This is Doral’s shortest par 3 but almost always plays into the wind or into a crossing left-to-right wind. The green is very quick. Putts from above the pin are especially tricky, being downwind and down grain toward the water. Leaving the ball under the hole is critical, allowing players to putt aggressively and maybe walk away with a birdie.

Hole 10 (Par 5, 551 yds
This downwind, 551-yard par 5 plays shorter than the yardage. The two fairway bunkers on the right make the drive tighter and bring the water more into play. Longer drives find a narrower fairway. Big hitters will play a 3-, 4- or 5-iron on the approach. Any approach shot pulled left will find the lake. The sloping green is very narrow in back, making a back-left pin the most difficult to reach. Expect to see many birdies and a few eagles on this hole.

Hole 11 (Par 4, 402 yds
This large bunker in the fairway’s center gives players three distinct tee-shot options, a common Dick Wilson strategy. Most players will lay up with a 4- or 5-iron. Players can also drive the ball up to 280 yards down the left side. The better drivers will definitely hit driver here, leaving a short pitch. Look for a pin placement right behind the front bunkers.

Hole 12 (Par 5, 603 yds)
This is one of the PGA TOUR’s longest par 5s, so don’t expect many players to reach the green in two. Over 400 trees have been planted on the right side of this hole, making any shot from the right rough very intimidating. The enormous fairway bunker on the right stretches from 96 to 166 yards from the green. The parallel bunker on the left squeezes the second-shot landing area. As on the 11th hole, the front part of this green is raised, hiding front-pin locations and leaving players with an uneasy feeling on their approach shots.Hole 13 (Par 3, 245 yds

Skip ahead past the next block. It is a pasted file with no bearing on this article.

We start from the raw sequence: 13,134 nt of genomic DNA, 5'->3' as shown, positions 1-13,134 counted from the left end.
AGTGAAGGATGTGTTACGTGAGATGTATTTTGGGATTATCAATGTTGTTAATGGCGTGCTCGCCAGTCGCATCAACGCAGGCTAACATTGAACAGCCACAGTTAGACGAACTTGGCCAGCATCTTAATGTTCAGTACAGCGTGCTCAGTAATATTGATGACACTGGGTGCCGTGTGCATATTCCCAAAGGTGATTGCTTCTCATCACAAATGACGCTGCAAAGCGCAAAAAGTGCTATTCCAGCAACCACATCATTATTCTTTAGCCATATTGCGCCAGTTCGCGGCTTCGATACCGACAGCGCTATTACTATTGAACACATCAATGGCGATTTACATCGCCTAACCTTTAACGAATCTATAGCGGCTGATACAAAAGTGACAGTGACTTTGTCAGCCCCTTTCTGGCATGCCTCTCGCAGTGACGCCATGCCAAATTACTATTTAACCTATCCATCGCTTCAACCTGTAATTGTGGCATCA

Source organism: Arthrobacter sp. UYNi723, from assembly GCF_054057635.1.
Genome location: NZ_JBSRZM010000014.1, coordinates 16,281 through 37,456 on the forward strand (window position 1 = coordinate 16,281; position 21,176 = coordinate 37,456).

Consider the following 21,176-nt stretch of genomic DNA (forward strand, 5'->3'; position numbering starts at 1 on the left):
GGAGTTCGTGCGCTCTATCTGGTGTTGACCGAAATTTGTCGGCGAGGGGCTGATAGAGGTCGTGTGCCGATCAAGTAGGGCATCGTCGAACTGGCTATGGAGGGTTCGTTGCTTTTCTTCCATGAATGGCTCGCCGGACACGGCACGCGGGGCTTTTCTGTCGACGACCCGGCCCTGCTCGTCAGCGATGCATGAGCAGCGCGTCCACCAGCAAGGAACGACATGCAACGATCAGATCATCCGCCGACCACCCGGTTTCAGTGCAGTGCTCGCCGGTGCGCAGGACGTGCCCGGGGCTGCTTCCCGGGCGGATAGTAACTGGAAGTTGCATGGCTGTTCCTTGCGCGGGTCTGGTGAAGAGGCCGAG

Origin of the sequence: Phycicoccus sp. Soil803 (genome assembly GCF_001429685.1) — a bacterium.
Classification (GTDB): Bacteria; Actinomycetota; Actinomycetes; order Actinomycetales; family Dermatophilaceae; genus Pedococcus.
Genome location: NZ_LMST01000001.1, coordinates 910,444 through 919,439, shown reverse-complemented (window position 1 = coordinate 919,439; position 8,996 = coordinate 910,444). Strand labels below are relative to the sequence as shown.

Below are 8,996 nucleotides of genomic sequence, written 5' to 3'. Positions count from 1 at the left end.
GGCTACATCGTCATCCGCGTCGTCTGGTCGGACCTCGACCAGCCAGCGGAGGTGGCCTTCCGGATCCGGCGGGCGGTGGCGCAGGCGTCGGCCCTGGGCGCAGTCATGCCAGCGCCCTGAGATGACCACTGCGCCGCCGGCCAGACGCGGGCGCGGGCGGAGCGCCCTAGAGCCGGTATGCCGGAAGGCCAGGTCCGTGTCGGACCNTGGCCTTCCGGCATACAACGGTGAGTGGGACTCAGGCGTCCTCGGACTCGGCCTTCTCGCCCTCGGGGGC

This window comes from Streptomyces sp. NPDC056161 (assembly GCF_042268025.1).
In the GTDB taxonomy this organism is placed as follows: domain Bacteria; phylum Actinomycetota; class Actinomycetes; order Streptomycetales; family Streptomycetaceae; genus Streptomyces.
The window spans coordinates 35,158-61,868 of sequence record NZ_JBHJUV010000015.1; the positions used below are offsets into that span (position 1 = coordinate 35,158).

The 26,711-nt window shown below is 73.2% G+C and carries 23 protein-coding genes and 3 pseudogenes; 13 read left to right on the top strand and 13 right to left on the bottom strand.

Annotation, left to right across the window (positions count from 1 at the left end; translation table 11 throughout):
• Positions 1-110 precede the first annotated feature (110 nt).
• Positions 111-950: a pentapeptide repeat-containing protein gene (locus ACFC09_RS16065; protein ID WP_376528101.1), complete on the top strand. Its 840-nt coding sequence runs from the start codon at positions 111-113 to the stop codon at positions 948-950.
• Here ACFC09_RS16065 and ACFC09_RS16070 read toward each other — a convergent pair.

This is Doral’s longest par 3. Making 3 here would please every player in the field. Well-defined bunkers guard either side of the green, but players can use the strip of fairway in front to bounce the ball onto the putting surface. The toughest pin placements are back left because the back of the green actually slopes away from the tee.

Hole 14 (Par 4, 460 yds
Because it is usually downwind, this par 4 plays much shorter than its 460-yard length. Two fairway bunkers guard the right side of the tee-shot landing area. While many players can carry the first bunker on the left from the tee, the second bunker beyond it forces them to find the fairway. Two bunkers sit to the left of the green, while the right side of the green slopes to the right. The green is also dramatically narrow.